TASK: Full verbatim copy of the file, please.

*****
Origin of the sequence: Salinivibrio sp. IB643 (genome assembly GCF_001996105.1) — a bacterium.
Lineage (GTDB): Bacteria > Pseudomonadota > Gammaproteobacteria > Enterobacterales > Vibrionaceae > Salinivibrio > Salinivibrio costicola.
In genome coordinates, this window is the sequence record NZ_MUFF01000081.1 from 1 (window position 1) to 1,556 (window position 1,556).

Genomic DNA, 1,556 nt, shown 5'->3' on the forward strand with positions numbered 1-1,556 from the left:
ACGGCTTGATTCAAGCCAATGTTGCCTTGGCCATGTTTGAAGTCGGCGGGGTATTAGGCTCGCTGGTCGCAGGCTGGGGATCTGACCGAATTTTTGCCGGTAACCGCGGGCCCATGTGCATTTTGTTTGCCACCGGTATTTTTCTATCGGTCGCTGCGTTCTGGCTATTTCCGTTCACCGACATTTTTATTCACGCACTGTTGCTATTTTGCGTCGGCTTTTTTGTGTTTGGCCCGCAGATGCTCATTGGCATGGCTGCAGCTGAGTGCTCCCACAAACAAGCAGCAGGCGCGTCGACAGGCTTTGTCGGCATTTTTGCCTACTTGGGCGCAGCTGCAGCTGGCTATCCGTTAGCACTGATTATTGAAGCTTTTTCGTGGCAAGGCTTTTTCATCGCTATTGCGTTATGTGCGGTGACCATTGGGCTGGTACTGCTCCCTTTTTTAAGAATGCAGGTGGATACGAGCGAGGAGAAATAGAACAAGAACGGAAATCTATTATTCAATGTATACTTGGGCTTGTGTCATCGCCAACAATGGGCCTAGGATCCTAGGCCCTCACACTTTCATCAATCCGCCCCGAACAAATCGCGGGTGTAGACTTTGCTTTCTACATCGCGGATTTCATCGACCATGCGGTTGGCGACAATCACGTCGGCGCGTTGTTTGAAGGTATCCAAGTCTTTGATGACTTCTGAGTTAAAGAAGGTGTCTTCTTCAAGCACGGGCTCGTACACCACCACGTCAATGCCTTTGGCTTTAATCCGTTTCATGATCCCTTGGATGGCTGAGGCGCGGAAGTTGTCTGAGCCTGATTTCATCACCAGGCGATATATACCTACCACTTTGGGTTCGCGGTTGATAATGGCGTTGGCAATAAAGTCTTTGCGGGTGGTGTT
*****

Origin of the sequence: Salinivibrio sp. IB643 (genome assembly GCF_001996105.1) — a bacterium.
Lineage (GTDB): Bacteria > Pseudomonadota > Gammaproteobacteria > Enterobacterales > Vibrionaceae > Salinivibrio > Salinivibrio costicola.
In genome coordinates, this window is the sequence record NZ_MUFF01000081.1 from 1 (window position 1) to 1,556 (window position 1,556).

Genomic DNA, 1,556 nt, shown 5'->3' on the forward strand with positions numbered 1-1,556 from the left:
ACGGCTTGATTCAAGCCAATGTTGCCTTGGCCATGTTTGAAGTCGGCGGGGTATTAGGCTCGCTGGTCGCAGGCTGGGGATCTGACCGAATTTTTGCCGGTAACCGCGGGCCCATGTGCATTTTGTTTGCCACCGGTATTTTTCTATCGGTCGCTGCGTTCTGGCTATTTCCGTTCACCGACATTTTTATTCACGCACTGTTGCTATTTTGCGTCGGCTTTTTTGTGTTTGGCCCGCAGATGCTCATTGGCATGGCTGCAGCTGAGTGCTCCCACAAACAAGCAGCAGGCGCGTCGACAGGCTTTGTCGGCATTTTTGCCTACTTGGGCGCAGCTGCAGCTGGCTATCCGTTAGCACTGATTATTGAAGCTTTTTCGTGGCAAGGCTTTTTCATCGCTATTGCGTTATGTGCGGTGACCATTGGGCTGGTACTGCTCCCTTTTTTAAGAATGCAGGTGGATACGAGCGAGGAGAAATAGAACAAGAACGGAAATCTATTATTCAATGTATACTTGGGCTTGTGTCATCGCCAACAATGGGCCTAGGATCCTAGGCCCTCACACTTTCATCAATCCGCCCCGAACAAATCGCGGGTGTAGACTTTGCTTTCTACATCGCGGATTTCATCGACCATGCGGTTGGCGACAATCACGTCGGCGCGTTGTTTGAAGGTATCCAAGTCTTTGATGACTTCTGAGTTAAAGAAGGTGTCTTCTTCAAGCACGGGCTCGTACACCACCACGTCAATGCCTTTGGCTTTAATCCGTTTCATGATCCCTTGGATGGCTGAGGCGCGGAAGTTGTCTGAGCCTGATTTCATCACCAGGCGATATATACCTACCACTTTGGGTTCGCGGTTGATAATGGCGTTGGCAATAAAGTCTTTGCGGGTGGTGTT